HIV-infected infants have a substantially higher risk of infant mortality compared to uninfected but exposed infants [18,19]. In addition, infants infected intrauterine or intrapartum have a worse prognosis than those infected through breastfeeding [19-21]. But it is unclear whether perinatally-acquired HIV infection will influence infant survival within the first months after birth. Since LBW and preterm birth are the major risk factors for neonatal and early infant mortality in all populations regardless of HIV status, separating out independent effects of these inter-related perinatal variables is complex and requires large sample sizes [22,23]. One large study in Tanzania found that among infants born to HIV-infected mothers, LBW, not infant HIV infection, was the strongest risk factor for neonatal mortality [21].

Here we investigate risk factors for miscarriage, stillbirth, neonatal mortality and early mortality among a cohort of pregnant HIV-infected women followed as part of a study in Lusaka, Zambia. We aim to identify independent contributions of advanced maternal disease and infant HIV status to adverse pregnancy and neonatal outcomes and focus on whether the timing of infant HIV infection influences the risk of these adverse outcomes.

Methods

Study design

We report a secondary analysis of data collected as part of the Zambia Exclusive Breastfeeding Study (ZEBS), a randomized clinical trial to examine whether exclusive breastfeeding to 4 months, followed by abrupt weaning, could reduce postnatal HIV transmission and child mortality. The study protocol and primary results have been reported elsewhere [24-26]. Briefly, a total of 1435 HIV-positive pregnant women were recruited at two antenatal care clinics in Lusaka between May 2001 and September 2004 if they intended to breastfeed, accepted to take single-dose nevirapine to prevent perinatal HIV transmission and consented to be assigned to either of the study and control groups. Antiretroviral therapy (ART) only became available in the public sector as the study was nearing completion. Written informed consent was obtained from all study participants. The study was approved by human subjects committees at all collaborating institutions.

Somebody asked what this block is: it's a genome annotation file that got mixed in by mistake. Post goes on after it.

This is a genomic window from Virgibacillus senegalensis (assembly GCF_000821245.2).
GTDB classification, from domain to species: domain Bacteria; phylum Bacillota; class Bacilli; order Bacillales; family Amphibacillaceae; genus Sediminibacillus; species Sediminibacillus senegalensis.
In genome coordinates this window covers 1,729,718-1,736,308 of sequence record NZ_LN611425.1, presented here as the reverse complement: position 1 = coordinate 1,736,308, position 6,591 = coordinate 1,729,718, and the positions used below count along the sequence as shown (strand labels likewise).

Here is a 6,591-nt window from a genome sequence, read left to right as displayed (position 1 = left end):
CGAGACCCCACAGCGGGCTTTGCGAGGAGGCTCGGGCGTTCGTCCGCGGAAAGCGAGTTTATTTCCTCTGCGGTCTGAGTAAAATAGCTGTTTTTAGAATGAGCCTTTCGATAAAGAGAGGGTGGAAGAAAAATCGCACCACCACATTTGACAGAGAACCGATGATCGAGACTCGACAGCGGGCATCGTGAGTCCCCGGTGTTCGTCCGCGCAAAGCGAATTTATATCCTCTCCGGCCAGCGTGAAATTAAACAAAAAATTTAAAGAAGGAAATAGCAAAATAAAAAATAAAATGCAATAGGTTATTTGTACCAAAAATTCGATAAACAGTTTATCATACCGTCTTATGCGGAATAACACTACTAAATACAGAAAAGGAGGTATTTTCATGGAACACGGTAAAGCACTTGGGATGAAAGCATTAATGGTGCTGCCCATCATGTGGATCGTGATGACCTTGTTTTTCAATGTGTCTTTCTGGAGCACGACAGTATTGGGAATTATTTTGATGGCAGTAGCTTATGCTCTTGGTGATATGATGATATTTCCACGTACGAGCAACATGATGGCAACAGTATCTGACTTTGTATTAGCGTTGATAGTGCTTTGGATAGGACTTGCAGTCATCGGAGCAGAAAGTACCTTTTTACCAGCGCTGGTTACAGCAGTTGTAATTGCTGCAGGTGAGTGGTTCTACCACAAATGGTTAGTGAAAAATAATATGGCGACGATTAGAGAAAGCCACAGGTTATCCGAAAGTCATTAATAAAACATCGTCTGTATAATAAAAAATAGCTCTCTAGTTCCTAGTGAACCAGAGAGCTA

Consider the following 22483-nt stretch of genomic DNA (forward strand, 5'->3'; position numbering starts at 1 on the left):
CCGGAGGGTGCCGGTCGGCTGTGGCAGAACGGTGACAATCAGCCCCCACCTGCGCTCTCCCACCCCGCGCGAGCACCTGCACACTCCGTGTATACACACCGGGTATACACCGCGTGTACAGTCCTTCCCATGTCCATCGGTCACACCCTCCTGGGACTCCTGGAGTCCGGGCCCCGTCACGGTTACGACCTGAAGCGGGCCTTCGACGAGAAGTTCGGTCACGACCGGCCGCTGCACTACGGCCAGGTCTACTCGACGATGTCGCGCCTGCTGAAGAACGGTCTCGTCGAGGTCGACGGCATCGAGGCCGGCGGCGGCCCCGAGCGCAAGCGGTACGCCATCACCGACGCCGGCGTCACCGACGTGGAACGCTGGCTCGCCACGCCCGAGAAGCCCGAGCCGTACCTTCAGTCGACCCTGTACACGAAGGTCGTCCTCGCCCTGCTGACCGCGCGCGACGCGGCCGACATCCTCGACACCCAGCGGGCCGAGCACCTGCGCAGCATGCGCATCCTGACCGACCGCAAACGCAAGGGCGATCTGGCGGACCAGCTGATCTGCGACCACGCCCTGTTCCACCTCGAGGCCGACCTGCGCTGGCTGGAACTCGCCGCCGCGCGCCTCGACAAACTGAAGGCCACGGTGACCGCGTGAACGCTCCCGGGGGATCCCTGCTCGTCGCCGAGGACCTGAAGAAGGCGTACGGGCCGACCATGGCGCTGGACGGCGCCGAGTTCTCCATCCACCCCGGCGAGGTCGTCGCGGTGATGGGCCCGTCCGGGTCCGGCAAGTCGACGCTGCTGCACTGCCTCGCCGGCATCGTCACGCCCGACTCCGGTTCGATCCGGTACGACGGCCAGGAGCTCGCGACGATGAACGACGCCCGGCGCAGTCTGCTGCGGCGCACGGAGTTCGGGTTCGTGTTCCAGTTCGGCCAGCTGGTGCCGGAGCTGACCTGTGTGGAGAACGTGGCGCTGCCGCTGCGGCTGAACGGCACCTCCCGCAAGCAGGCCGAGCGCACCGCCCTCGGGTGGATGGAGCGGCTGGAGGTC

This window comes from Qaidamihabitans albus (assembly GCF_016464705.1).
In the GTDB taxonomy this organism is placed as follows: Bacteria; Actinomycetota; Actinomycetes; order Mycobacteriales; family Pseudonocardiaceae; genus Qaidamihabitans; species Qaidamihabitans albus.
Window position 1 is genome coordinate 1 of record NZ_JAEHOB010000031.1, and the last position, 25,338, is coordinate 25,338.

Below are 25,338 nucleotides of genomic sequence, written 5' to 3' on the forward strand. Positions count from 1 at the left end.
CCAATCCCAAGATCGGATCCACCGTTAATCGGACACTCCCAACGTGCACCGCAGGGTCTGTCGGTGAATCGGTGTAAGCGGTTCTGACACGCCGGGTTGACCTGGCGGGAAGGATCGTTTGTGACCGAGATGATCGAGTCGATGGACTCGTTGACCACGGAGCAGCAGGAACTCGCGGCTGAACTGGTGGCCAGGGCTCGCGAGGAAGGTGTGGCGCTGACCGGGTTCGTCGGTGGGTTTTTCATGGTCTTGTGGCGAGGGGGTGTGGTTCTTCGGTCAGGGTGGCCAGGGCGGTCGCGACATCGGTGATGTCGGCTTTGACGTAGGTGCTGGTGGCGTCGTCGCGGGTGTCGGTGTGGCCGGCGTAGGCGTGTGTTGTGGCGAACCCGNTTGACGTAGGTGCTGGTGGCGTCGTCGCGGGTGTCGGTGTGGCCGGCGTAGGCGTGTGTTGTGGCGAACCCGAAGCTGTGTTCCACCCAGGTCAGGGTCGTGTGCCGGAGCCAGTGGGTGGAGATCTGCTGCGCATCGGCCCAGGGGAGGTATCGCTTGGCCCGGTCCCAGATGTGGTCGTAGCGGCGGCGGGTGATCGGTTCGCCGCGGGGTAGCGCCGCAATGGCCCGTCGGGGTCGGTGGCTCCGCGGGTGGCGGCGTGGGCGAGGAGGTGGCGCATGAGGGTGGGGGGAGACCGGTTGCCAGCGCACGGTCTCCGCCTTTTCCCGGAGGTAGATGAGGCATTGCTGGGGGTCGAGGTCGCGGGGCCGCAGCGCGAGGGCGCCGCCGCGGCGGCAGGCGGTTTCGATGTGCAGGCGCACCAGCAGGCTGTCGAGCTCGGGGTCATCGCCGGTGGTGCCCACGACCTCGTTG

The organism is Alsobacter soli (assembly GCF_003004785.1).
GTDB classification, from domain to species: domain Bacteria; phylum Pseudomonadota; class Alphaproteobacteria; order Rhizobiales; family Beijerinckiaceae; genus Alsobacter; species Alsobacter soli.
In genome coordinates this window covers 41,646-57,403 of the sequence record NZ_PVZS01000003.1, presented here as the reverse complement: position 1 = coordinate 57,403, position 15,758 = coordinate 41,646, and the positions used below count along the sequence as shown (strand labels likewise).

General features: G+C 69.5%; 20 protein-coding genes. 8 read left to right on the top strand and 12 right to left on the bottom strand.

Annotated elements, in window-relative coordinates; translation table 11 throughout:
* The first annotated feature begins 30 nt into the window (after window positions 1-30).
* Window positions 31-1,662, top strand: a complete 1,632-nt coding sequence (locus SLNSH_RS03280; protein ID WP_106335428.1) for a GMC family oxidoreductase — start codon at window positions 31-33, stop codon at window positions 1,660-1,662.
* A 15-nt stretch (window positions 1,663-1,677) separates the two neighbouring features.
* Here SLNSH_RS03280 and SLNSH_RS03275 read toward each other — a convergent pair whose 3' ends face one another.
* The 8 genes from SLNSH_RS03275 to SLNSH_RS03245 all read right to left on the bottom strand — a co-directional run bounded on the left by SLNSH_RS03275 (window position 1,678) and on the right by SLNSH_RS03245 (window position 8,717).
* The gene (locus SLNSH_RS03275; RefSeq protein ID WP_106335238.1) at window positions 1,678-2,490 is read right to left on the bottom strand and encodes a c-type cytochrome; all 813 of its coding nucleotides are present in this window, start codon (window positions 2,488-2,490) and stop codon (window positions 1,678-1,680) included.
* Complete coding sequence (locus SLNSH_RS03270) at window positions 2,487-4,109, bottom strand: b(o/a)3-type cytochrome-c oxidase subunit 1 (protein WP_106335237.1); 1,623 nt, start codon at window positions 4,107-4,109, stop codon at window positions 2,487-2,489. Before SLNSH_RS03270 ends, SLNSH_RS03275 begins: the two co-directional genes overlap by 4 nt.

Study procedures

Socioeconomic and clinical data were collected at enrollment. Maternal blood samples were drawn at enrollment to test for CD4 cell counts (FACSCount; BD Immunocytometry Systems), hemoglobin level (Hemocue system), and plasma viral load (Roche Amplicor 1.5; Roche). All women with positive results of routine syphilis screening test (RPR) were treated with penicillin. Two subsequent antenatal visits were scheduled before delivery. Data on the circumstances of miscarriages and stillbirths were collected from medical records if available or from interview with the mothers. Gestational week at delivery was calculated from the estimated gestational week at enrollment, which was based on clinical examination (fundal height) and self-report of last menstrual period (LMP). In cases of discrepant gestational age estimates, the LMP date was used. Heel stick blood samples of infants were obtained at clinic visits scheduled at birth, 1 week and 5 weeks. DNA was extracted from each infant’s blood sample and tested for HIV by real-time polymerase chain reaction (PCR). All positive test results were confirmed by testing at least two samples. To rule out false negative test results due to an inadequate sample, amplification of the beta-globin gene was performed to ensure adequate cell numbers. Home visits were scheduled at 4 days after birth and 2, 3 and 7 weeks post-partum. Study participants who did not return for the scheduled antenatal or clinic visits were tracked and followed by home-visit teams.

Study variables

The primary outcomes of interest were miscarriage, stillbirth, neonatal mortality (infant’s death <28 days) and early mortality (infant’s death <70 days). Miscarriage was defined as spontaneous abortion of pregnancy occurring before 24 gestational weeks, and stillbirth as fetal death occurring at 24 gestational weeks or later. Low birth weight (LBW) was defined as birth weight <2500 g, and preterm birth as having <34 weeks of gestation. This cut-off was selected since systematic under-estimation of gestational age by 2–3 weeks was indicated by the birth weight distribution. 30 infants did not have birth weight data mainly due to delivery at home. Their birth weights were predicted based on their weights measured at 1 week.

Maternal body mass index (BMI) at 1 month postpartum was used as a predictor since women were enrolled at different gestational weeks and often quite late in pregnancy. 123 women who missed the one month visit were included into models as a separate group. Breastfeeding was defined as having stopped only if cessation occurred before the illness preceding infant’s death or loss to follow up. Stopping breastfeeding was considered as a fixed-covariate and a time-dependent variable. After November 2003, cotrimoxazole prophylaxis was introduced for women with CD4 cell counts <200 cells/mm3 and the effects of cotrimoxazole were reported elsewhere [27]. If women experienced weight loss, >30 days of diarrhea, fever or cough in the six months prior to enrollment, or had history of thrush or tuberculosis, women were considered as being symptomatic according to World Health Organization criteria [28]. Further, each symptom was individually examined.